The palace at Patan, with the chief Taleju temple, and the pillar portrait of Yoganarendra Malla
Medium: Watercolour with pencil, pen and ink
Pencil, wash and watercolour drawing of the palace in the Mul Chowk or main square at Lalitpur (Patan), part of the Lawrence collection created by an anonymous artist working in the Nepalese school, c. 1843-1846. This image, within a broad black frame, is inscribed on the front in pencil: 'No. 11'; and on the reverse (erroneously) 'Temple of Bhairab at Bhatgaon'.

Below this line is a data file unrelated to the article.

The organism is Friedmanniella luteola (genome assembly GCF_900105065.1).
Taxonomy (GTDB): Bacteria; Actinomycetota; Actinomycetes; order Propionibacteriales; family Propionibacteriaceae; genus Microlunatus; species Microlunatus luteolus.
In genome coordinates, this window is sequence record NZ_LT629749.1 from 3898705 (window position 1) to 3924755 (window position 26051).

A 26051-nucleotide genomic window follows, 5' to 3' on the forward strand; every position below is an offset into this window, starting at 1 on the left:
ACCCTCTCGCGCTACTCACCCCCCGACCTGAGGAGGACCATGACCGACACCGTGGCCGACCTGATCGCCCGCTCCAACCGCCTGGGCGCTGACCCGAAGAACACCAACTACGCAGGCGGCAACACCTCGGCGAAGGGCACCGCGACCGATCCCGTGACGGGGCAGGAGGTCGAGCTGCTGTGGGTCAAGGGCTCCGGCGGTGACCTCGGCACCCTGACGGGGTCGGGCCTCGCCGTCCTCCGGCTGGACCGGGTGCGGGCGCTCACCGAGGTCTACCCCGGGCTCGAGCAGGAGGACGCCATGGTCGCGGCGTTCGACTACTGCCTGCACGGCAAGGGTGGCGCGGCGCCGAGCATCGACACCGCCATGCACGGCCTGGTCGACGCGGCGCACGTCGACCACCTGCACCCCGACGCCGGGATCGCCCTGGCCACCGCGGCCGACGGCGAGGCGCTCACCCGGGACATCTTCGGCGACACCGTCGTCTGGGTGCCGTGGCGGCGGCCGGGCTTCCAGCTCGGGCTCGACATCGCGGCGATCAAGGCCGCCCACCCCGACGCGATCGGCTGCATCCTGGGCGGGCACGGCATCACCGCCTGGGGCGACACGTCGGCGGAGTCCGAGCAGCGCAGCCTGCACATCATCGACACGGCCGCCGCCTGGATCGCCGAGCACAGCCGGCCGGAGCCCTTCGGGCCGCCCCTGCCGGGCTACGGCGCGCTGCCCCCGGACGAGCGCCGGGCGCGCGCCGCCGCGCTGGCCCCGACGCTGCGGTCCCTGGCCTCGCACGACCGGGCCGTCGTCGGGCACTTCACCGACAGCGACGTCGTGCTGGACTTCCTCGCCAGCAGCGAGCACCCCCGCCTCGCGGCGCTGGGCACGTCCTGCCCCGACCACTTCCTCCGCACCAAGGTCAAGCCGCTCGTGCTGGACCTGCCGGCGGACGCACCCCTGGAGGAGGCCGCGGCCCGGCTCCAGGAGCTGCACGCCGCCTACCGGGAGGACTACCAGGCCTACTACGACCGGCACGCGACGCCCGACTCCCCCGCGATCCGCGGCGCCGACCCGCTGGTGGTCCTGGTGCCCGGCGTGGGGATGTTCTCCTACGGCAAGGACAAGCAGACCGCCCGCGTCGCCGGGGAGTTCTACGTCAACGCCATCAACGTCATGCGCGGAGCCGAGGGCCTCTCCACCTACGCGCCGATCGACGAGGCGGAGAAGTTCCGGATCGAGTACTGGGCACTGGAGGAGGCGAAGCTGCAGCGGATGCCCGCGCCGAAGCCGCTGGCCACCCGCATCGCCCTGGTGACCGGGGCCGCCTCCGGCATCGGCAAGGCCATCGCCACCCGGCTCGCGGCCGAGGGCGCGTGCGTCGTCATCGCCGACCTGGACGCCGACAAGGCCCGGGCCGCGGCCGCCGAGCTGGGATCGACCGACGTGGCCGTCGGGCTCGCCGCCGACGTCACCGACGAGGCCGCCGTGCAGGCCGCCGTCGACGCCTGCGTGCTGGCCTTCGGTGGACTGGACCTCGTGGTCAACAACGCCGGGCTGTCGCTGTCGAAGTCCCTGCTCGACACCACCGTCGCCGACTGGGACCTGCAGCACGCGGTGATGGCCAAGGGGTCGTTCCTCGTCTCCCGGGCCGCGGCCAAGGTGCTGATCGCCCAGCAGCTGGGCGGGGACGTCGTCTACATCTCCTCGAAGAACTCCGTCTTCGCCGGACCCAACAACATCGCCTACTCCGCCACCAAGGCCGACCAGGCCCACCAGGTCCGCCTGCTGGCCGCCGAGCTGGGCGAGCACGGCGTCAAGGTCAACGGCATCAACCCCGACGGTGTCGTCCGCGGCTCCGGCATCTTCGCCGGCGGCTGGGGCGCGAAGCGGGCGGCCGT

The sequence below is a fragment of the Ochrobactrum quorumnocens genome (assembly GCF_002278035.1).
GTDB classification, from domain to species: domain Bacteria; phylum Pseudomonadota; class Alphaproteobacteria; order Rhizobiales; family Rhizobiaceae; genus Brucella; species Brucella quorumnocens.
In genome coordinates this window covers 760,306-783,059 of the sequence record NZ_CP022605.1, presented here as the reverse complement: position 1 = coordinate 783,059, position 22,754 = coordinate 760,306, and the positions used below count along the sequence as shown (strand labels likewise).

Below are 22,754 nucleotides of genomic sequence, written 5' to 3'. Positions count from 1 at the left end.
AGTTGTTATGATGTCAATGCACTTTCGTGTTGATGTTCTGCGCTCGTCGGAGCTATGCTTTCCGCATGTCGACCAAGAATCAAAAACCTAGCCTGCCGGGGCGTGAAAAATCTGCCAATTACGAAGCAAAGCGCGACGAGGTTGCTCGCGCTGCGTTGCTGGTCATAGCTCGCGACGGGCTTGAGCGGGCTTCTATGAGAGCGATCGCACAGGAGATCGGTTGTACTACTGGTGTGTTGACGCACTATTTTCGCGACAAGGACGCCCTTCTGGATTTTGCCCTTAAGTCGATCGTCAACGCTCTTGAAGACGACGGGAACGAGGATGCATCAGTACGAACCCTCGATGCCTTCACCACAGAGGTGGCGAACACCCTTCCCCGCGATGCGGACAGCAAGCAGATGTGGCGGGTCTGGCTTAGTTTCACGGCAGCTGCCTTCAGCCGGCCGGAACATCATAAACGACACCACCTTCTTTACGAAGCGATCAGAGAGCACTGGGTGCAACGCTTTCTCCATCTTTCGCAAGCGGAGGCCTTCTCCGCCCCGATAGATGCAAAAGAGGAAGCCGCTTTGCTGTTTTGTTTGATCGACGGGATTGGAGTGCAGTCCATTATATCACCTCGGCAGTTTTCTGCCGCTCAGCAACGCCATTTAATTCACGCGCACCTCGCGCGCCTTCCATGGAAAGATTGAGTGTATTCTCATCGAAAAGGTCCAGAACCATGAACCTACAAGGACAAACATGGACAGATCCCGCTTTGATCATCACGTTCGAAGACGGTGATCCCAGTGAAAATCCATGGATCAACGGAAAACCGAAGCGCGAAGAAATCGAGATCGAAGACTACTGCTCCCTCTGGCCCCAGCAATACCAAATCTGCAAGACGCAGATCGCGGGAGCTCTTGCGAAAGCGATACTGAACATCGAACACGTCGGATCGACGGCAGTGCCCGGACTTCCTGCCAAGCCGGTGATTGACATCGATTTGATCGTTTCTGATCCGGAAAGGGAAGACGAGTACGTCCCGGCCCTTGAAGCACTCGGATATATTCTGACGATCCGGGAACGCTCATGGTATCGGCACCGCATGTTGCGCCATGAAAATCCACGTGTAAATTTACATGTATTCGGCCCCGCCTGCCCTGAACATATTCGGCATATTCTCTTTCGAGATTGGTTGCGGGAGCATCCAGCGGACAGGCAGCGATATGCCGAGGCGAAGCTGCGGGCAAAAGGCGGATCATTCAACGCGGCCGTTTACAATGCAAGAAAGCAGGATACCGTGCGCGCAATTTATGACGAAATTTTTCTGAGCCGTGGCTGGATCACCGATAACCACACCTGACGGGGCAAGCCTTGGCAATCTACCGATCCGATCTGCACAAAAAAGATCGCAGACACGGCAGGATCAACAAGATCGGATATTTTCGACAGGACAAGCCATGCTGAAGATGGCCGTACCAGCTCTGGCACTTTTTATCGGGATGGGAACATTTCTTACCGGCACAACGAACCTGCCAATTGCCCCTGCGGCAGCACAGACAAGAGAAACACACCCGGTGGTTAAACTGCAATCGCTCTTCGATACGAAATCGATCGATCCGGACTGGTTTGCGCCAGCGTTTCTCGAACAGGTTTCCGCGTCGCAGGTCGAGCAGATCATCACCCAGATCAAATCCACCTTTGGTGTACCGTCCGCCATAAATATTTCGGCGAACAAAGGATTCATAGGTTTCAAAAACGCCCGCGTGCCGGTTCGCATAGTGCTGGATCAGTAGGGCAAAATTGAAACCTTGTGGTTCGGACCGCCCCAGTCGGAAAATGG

Lalitpur, the 'City of Beauty' was founded in the 2nd century by the Kirats and it remained a valley kingdom until the late 15th century when it became a sovereign state, together with Kathmandu and Bhaktapur. All three were built around Durbar Squares containing Palace and Temple complexes. The Degutale, the chief Taleju temple was renovated in 1641 by Srinivasa and is dedicated to the goddess of the Malla Kings; Taleju, who provided them with their power to rule. The pillar portrait of Yoganarendra Malla stands in front of the temple and shows the King and his son kneeling in prayer with a cobra poised to attack protecting them.